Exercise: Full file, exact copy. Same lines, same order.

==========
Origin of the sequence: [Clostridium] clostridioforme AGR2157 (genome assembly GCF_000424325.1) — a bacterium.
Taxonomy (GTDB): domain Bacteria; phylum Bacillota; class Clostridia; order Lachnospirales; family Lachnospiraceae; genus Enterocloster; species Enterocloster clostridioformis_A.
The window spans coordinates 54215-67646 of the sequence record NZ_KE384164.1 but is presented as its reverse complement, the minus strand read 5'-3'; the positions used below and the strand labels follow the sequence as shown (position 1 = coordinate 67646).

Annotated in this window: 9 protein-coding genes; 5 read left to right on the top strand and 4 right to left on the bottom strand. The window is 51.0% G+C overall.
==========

Origin of the sequence: [Clostridium] clostridioforme AGR2157 (genome assembly GCF_000424325.1) — a bacterium.
Taxonomy (GTDB): domain Bacteria; phylum Bacillota; class Clostridia; order Lachnospirales; family Lachnospiraceae; genus Enterocloster; species Enterocloster clostridioformis_A.
The window spans coordinates 54215-67646 of the sequence record NZ_KE384164.1 but is presented as its reverse complement, the minus strand read 5'-3'; the positions used below and the strand labels follow the sequence as shown (position 1 = coordinate 67646).

Annotated in this window: 9 protein-coding genes; 5 read left to right on the top strand and 4 right to left on the bottom strand. The window is 51.0% G+C overall.